For my final project racetrack I plan to use IR phototransistors and IR LEDs as proximity sensors to detect the race cars crossing the finish line. I will make a prototype circuit with a blinking LED and a phototransistor. I will use a rudimentary version of synchronous detection to monitor the difference in the output of the phototransistor when the LED is on and off.
I designed a simple circuit in kiCad based on an Attiny412 microcontroller with a phototransistor and resistor, and LED and resistor, an FTDI header, and a power filter capacitor. I wanted this board to be a simple as possible because for my final project I knew this sensor board would have to fit into the 1.5 inch wide racetrack and have a connector to bring it back to the main controller board.
To design the phototransistor circuit I found this diagram helpful.
I connected VCC through a 10k resistor to an analog input pin and that same pin through the phototransistor to ground. I guess I should be able to use an internal pull up resistor instead of this external one, but this works fine.
I had two different phototransistors available PT15-21B-TR8 and PT15-21C-TR8. Reading through the data sheets there are only two major differences between them. The 21B has a black lens and a smaller sensitivity range 730-1100nm. The 21C has a clear lens and a larger sensitivity range 530-1030nm. The 21B is aimed more towards the IR spectrum 700-1000nm where as the 21C is aimed more towards visible light 400-700nm. I planned to use IR LEDs at 850nm so I went with the 21B.
I discovered an interesting quirk of kiCad that my board was so small ~25x30mm that the labels for some components extended beyond the margin I had drawn around the board. This mean that when I exported the SVG files to be cut the margins were larger than I expected.
I went back into kiCad and edited the text labels so they didn’t extend past the margin and exported new board files with more reasonable margins.
After populating the board I then realized that my minimalism went a bit too far and I forgot to connect anything to the UPDI programming pin on the Attiny412. Fortunately the FTDI header has two more pins than I need for serial communication so I added a patch wire from the UPDI pin to an extra pin for programming. Check out my electronics design week documentation to see the wiring hookup for the UPDI programmer. It’s basically the same here just using my improvised UPDI connector instead of a dedicated connector.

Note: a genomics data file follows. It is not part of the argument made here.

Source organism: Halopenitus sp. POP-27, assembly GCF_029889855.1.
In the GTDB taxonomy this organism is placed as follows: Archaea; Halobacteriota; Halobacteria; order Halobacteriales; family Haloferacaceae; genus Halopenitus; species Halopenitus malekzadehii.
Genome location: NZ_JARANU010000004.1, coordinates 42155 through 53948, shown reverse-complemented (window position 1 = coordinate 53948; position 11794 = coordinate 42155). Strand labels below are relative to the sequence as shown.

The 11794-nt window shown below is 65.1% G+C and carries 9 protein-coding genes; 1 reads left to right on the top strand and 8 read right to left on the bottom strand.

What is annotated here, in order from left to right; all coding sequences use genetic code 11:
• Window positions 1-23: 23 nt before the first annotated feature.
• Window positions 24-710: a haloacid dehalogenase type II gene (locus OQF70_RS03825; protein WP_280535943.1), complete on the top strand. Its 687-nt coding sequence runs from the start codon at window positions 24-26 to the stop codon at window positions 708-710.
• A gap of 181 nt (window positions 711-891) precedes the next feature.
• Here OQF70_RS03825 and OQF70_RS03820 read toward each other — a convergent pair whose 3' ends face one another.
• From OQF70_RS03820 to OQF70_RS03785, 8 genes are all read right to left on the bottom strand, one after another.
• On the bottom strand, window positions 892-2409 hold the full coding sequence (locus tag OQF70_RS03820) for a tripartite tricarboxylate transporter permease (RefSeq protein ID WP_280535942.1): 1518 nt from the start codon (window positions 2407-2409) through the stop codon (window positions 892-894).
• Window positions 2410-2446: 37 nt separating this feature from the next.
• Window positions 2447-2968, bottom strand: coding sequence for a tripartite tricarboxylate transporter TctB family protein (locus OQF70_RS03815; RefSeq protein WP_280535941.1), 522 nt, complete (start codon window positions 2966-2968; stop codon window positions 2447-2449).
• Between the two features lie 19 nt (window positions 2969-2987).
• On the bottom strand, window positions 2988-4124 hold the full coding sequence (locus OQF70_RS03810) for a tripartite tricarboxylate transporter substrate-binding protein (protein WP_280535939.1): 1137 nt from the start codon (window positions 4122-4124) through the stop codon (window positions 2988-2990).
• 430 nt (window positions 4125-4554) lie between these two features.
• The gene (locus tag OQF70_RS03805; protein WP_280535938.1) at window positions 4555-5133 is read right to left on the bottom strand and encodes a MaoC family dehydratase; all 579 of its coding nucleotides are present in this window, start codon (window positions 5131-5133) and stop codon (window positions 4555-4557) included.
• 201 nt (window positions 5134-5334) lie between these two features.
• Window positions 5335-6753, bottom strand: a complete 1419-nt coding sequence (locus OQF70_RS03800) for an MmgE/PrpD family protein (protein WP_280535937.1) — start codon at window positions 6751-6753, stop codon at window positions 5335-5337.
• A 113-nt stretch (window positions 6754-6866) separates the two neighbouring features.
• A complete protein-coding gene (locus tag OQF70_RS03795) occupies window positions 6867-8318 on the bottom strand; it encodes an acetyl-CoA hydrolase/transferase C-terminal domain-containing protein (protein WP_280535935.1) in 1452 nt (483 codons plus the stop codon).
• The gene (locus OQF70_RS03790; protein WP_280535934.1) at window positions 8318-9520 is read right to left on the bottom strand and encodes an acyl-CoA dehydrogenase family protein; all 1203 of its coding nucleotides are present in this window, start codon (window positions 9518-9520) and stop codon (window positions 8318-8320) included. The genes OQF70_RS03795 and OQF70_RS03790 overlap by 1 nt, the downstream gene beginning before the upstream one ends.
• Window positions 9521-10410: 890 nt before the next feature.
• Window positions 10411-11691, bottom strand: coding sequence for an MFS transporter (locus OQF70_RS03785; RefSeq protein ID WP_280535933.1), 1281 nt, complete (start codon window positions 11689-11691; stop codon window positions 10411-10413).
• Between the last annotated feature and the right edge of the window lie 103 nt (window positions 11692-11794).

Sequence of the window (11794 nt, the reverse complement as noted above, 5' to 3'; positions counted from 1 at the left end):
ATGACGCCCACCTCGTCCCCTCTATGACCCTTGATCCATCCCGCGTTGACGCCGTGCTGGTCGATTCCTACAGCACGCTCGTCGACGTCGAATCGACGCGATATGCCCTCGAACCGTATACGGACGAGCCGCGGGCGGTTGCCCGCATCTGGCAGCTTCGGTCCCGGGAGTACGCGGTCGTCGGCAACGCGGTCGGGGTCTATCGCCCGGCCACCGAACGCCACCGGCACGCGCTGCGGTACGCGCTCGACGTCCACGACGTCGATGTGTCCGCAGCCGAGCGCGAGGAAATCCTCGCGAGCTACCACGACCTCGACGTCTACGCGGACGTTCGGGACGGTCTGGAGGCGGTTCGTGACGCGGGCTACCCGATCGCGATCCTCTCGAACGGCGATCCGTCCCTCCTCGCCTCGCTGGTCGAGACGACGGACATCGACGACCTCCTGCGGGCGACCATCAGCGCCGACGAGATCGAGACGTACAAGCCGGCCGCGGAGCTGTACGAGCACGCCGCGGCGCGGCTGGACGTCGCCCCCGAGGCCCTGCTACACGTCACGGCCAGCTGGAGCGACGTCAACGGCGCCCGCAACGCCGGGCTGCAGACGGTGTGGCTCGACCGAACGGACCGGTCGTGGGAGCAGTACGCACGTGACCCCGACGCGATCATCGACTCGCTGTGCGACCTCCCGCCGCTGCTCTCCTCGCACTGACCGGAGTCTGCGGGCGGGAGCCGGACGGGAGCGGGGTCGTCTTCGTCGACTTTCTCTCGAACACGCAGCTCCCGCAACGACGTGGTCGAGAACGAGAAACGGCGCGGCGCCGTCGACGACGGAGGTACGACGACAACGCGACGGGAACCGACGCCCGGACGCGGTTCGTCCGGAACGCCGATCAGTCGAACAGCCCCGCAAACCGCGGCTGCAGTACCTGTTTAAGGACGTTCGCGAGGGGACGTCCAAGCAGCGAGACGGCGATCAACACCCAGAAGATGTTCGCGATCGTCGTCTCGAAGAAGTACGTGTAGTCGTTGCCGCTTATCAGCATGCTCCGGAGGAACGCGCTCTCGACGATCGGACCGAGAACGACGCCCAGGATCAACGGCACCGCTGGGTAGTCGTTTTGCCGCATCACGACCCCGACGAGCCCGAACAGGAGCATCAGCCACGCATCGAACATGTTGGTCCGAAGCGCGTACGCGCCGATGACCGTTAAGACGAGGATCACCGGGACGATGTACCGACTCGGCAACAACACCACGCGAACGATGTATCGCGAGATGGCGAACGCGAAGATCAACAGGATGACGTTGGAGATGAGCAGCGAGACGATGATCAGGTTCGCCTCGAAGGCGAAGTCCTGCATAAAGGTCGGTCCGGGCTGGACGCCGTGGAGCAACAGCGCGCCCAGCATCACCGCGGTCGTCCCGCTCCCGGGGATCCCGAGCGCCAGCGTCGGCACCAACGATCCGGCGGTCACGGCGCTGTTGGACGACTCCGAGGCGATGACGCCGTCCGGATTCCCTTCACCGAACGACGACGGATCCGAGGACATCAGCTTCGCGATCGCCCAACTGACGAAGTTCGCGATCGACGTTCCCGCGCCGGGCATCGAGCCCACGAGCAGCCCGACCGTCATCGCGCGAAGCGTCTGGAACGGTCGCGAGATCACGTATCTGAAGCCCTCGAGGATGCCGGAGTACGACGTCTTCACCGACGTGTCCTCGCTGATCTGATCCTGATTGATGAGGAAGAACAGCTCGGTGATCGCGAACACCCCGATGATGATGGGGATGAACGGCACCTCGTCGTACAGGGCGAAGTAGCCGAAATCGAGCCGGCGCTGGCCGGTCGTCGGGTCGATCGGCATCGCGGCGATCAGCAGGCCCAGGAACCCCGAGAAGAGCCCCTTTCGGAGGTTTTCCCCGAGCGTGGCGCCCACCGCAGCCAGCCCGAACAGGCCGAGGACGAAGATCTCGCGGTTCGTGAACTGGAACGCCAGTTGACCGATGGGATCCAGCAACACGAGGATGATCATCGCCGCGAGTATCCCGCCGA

I started with a basic serial program to test my assembly and power circuit. I got responses over serial so I knew that was ready to go. Next I tested the IR LED with a simple digital write blink program. Because the IR LED doesn’t produce visible light I pointed my phone camera at the LED and I could see it blinking on the camera screen even though I couldn’t see it with my eyes.
Next I dumped the analog reading of the sensor pin to the serial output. Initially I wasn’t getting any variation on the reading from the phototransistor but after a closer look at the circuit diagram above and I realized that I had my phototransistor installed backwards.
After flipping the sensor around the right way I started getting good sensor readings.
Those readings every other one the IR LED is turned on. When it reads ~1024 or 5V that is the signal through the pull up resistor. When the value is low that’s the reflection of the IR LED bouncing off my finger held over the board.
Next I started experimenting with super sampling by adding up 100 readings of the sensor. Watching these values on the serial plotter made the detection of something passing over the sensor much more obvious.
I was confused for a bit as to why the scale on the chart went below 0 but I quickly realized it was because I was overflowing the int that stored the value. I switched this to a long and corrected that error. I also hadn’t formatted my serial messages correctly for the serial plotter to recognize the values with the LED on and the LED off. They need to be comma separated on the same line.
LED on: 1234, LED off: 4321
With that formatting change you can see the two signals on the serial potter. LED on in red and LED off in orange. You can clearly see spikes in the LED on signal when I wave something over the board.
Lastly I wanted to look at these signals using an oscilloscope. I connected the probe to ground and the LED. This shows me the square wave of the LED turning on and off.
This shows the 1ms delay I put between changing the LED state and making the reading.
The more interesting reading is looking at the analog output of the phototransistor. I moved the input from the LED to the sensor and you can see the signal spike when my hand gets close to the board.